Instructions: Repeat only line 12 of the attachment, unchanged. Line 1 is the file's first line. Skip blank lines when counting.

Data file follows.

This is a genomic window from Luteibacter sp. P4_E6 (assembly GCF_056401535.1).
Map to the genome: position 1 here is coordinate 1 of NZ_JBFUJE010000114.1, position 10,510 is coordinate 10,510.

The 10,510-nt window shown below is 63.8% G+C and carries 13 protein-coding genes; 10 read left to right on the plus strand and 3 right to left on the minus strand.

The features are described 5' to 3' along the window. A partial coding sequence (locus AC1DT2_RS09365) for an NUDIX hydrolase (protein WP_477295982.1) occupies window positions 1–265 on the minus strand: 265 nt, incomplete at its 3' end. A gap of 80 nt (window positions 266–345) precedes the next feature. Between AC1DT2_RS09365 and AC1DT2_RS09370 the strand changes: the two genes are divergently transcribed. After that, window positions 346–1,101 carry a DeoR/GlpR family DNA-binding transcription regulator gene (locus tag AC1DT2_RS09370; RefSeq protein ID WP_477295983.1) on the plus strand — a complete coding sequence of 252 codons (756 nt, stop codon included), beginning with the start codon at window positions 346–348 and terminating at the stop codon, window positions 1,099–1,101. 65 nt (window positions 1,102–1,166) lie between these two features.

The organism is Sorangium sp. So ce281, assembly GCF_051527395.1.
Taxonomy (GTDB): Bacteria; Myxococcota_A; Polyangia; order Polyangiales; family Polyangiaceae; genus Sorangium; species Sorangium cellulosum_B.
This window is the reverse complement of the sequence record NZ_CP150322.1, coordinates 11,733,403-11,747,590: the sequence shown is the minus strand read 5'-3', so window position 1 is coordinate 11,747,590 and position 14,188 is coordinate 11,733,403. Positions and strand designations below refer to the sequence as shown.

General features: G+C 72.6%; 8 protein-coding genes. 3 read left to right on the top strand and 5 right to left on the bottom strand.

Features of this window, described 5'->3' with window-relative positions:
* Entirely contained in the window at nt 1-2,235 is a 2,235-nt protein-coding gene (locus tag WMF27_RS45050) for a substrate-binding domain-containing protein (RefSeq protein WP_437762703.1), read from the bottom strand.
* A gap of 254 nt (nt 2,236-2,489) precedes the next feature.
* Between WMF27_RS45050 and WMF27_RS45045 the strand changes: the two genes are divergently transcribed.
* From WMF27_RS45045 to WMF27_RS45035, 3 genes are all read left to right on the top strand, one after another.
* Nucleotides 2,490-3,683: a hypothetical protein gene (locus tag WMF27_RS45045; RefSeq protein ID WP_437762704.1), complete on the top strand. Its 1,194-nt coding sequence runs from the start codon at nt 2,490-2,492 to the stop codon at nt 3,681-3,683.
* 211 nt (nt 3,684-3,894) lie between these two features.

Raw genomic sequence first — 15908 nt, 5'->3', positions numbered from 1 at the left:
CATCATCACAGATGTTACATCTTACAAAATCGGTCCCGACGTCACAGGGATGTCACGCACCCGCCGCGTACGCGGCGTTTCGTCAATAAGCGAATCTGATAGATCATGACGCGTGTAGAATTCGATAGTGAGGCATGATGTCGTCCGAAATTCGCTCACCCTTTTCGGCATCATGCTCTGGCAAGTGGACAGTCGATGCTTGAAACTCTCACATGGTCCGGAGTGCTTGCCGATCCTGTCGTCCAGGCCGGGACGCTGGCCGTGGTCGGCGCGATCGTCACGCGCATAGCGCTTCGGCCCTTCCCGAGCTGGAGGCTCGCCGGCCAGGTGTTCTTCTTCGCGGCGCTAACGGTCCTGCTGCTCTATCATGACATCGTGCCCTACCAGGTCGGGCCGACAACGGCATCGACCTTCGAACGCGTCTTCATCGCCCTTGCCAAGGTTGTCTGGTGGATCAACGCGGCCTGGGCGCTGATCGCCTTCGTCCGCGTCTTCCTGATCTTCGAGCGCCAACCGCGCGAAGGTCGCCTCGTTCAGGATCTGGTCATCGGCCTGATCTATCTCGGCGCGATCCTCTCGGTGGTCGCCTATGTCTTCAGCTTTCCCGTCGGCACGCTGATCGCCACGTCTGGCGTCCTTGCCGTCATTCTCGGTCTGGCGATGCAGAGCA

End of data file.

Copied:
* Between WMF27_RS45050 and WMF27_RS45045 the strand changes: the two genes are divergently transcribed.